Not every migrant is a tragedy

There is no uniformity to why people decide to shift from their home countries, though there are some patterns and recurring motifs.

For instance, for most people the final port before Europe – Libya – is the most dangerous part of the journey. I spoke to one young man in Palermo, who is still not eighteen, who told me had been arrested in Libya multiple times, that he had spent six months in prison, that he had been beaten, that the Libyans treat the blacks very badly. Another told us that his best friend was assassinated at random in Libya. And yet this same person spoke kindly of the man who had employed him in carpentry, who paid him on time and, when he couldn’t, secured his passage on a boat to Lampedusa with a people smuggler.

Many of those we spoke to were orphaned or neglected in some way. Sometimes their stories describe immense suffering, but not all are facing certain death, the boys from Egypt and a couple from Gambia describe the desire to travel, to see other countries when asking why they come to Europe. The same reason why I left Australia for Berlin via London.

It reminds me not to develop a cliche about irregular migrants, asylum seekers, refugees in which they are all facing death, rape, starvation and so on because it sets up eligibility criteria for which we will allow black and brown people to freely move outside of their own countries, to come to Europe, to take a train to Paris or Berlin or Stockholm or wherever, to settle, or not settle, to work a little, or to avoid work with the utmost care, to party, or raise a family or all of these things.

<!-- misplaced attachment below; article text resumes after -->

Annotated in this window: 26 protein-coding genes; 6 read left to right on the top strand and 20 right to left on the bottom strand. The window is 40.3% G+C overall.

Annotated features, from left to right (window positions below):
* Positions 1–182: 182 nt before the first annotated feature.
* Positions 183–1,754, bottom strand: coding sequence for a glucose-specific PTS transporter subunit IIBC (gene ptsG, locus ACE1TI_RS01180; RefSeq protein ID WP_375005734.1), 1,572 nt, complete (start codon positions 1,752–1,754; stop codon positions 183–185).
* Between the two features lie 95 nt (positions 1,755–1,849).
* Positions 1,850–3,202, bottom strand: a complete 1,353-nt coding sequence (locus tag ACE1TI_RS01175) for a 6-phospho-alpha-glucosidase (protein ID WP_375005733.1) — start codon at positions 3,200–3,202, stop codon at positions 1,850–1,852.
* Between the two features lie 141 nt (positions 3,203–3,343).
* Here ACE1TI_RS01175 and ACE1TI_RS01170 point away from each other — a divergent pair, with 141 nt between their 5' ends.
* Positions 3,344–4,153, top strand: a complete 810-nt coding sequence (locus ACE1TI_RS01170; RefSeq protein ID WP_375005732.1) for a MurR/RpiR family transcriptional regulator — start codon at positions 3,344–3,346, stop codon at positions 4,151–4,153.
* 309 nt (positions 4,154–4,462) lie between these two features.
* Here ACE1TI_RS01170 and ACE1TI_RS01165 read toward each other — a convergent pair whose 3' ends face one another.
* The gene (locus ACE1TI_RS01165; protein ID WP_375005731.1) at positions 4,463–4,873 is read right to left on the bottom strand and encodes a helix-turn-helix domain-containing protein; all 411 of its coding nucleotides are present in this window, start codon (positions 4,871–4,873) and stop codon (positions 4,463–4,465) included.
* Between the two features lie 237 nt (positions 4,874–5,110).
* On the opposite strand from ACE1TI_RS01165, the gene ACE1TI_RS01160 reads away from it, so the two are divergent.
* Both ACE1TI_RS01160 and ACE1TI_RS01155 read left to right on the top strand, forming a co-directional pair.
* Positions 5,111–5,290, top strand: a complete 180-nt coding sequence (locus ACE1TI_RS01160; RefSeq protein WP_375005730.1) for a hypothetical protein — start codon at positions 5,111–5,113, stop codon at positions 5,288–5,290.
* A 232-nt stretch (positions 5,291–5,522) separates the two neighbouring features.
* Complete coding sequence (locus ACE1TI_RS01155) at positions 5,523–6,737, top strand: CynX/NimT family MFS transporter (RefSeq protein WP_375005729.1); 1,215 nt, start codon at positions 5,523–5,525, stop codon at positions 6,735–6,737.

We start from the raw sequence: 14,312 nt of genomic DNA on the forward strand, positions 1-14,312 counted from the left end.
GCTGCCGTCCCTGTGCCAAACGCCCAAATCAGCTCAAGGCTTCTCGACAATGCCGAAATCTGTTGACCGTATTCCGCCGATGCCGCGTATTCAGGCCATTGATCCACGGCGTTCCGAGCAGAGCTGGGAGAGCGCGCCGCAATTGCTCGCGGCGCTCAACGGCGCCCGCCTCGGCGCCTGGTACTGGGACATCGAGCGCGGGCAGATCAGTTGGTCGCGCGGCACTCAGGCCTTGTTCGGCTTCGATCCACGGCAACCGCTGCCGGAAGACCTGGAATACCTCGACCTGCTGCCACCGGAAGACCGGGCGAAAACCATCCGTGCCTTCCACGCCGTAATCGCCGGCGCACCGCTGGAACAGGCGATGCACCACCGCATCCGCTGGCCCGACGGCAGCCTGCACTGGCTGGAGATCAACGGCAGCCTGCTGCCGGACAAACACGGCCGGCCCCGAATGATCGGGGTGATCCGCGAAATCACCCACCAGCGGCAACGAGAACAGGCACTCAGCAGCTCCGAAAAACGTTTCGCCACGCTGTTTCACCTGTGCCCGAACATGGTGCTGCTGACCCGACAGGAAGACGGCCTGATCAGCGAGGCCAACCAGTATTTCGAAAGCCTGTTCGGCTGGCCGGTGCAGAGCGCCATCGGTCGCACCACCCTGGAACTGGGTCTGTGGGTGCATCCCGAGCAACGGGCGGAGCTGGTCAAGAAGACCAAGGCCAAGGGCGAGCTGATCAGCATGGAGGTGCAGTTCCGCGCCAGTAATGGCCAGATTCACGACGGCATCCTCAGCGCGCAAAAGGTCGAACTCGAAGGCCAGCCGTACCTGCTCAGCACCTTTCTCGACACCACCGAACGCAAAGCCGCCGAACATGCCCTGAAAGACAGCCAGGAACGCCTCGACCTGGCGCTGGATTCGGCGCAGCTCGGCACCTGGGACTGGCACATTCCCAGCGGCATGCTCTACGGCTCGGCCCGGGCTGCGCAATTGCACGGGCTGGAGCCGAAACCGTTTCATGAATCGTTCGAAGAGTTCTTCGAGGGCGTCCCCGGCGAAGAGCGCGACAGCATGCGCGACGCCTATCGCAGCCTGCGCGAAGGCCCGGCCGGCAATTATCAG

The point is not that there is a humanitarian crisis (though of course there is), a crisis for whose victims Western countries should open their gates very briefly before shutting them again very tightly, but that there should be no gate in the first place – certainly not one which locks out people from certain countries while being curiously open to those from others.

I am passionate about free movement, no borders, a collapsing of binaries between a body which is worthy of entry and a body which is not. It is not only a very queer concept, it even rescues queer from its own assimilation into a capitalist discourse where it is perhaps only a genre, a market segment – queer night at the white, hetero-capitalist discotheque. Rights and tolerance enclosed in a circle of white privilege and military frontiers – this is not the same as freedom.